Given your lack of management experience at the time, how was your experience leading Singuliarity Investments?
It was interesting for sure - and I learned a lot from those years. And I learned a lot from the investments that didn’t work out. Probably more than from the ones that did. Being American, I was still looking at deals through my western lens and approached business without considering the market's reality.
Yes. We invested in a few ad-tech and media companies that struggled with either the appetite of consumers to pay or the barriers put in place by dominant telcos. This failure taught us lessons that guided our subsequent investment decisions.
Subsequently, we began to invest in digital identity, data insight, and payment infrastructure companies, leading to investments in companies like Flutterwave, Paystack, SmileID, and Migo.
Interesting. How long did you manage Singularity Investments?
Almost 6 years; but we transitioned the portfolio to Acuity Venture Partners and continued our work there through another Fund. Acuity backed over 25 companies. With learnings from our first fund, we expanded our mandate to cover many more African markets. In two years, we had seed and Series A investments in fast-growing startups like Mono, Bitnob, OnePipe, Indicina, mPharma, Brass. By the time we deployed our second fund, the industry had matured.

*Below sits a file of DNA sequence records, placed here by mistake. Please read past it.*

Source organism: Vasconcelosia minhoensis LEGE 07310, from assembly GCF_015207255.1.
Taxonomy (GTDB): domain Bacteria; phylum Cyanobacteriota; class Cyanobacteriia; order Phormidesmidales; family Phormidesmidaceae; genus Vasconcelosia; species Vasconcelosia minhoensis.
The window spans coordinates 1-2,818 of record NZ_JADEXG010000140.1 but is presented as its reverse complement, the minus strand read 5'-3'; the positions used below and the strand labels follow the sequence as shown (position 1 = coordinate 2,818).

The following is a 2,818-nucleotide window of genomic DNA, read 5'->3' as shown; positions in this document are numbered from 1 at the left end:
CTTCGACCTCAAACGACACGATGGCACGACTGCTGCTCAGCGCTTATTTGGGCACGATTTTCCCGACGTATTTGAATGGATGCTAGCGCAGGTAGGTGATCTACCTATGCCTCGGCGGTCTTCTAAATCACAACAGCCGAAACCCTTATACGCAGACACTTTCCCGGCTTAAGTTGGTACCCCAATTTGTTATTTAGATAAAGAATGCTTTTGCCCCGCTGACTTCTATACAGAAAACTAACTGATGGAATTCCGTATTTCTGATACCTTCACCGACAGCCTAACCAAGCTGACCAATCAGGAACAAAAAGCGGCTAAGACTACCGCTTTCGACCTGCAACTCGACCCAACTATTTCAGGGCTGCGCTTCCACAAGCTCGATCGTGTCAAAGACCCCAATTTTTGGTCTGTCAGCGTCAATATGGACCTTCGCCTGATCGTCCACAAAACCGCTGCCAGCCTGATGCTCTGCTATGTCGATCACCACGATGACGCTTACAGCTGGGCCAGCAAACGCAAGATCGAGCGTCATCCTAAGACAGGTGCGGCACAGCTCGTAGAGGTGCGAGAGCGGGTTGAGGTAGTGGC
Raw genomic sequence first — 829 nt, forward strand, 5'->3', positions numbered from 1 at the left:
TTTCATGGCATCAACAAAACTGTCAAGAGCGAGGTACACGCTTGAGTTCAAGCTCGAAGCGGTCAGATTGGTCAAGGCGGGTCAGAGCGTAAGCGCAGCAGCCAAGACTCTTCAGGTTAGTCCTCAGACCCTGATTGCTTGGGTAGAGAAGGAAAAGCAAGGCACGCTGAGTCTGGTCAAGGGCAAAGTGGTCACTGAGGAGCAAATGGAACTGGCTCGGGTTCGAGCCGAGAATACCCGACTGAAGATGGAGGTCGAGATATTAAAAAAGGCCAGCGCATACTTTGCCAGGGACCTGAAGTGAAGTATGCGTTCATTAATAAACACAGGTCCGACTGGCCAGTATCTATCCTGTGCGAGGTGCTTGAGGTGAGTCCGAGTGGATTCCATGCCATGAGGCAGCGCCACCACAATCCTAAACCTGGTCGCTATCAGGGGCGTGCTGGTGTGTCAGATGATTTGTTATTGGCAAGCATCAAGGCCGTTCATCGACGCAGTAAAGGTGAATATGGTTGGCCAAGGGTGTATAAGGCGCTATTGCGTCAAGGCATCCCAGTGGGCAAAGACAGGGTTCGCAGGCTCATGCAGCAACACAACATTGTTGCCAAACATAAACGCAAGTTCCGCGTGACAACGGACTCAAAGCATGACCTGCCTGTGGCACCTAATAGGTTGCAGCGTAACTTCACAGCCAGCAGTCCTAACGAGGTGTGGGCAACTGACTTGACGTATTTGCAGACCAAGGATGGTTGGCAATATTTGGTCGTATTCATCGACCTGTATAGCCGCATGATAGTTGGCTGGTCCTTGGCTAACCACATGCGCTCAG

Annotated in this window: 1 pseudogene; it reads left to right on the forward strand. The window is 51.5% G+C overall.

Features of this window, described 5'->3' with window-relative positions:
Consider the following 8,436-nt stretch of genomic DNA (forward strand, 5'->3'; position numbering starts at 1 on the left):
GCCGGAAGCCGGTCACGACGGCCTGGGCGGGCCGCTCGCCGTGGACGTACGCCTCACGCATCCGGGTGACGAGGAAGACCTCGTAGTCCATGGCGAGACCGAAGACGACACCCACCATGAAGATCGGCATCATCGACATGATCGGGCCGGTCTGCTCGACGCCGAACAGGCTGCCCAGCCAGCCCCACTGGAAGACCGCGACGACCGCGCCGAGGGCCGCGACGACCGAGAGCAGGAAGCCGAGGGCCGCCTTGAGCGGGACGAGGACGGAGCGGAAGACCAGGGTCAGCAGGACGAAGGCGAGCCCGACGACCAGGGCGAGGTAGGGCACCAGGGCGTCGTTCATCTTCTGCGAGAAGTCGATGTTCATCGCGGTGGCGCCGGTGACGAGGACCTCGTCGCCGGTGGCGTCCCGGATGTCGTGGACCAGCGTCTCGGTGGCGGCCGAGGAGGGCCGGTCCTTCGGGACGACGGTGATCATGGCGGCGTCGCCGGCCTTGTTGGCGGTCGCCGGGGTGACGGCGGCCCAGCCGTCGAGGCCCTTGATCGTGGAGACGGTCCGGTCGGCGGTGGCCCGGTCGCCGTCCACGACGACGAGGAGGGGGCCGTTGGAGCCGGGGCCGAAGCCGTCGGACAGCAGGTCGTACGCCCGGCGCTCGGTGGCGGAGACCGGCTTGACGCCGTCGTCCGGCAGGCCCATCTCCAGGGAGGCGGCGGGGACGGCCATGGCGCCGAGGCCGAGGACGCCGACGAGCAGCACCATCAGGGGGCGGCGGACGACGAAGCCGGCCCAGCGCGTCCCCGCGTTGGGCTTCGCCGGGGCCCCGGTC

Thank you. However, our work was far from done as there was a huge gap in the growth stage.
Despite helping companies grow beyond the seed stage, the capital was simply not enough to help them scale. They needed partners that could help them secure the best customers, attract fine talent, and provide strategic expertise. And even though global VCs had become very attracted to the African growth story by this time, those investors just didn’t have the relationships or expertise to help support companies on that journey.
And that’s when Norrsken22 was formed. Our team joined forces with Niklas Adalberth, the co-founder of Klarna and the Norrskend Foundation, Hans Otterling, partner at Northzone, Natalie Kolbe and Ngetha Waithaka who had a long history working together at Actis. It was really two teams coming together with our relative strengths to build out what we believe is the best tech investment platform on the continent.
Amazing. What do you do at Norrsken22?
We back up disruptive tech businesses and provide deep industry insights and local perspectives to African founders to help them reach their potential at scale. We’re backing the next generation of Unicorns on the African continent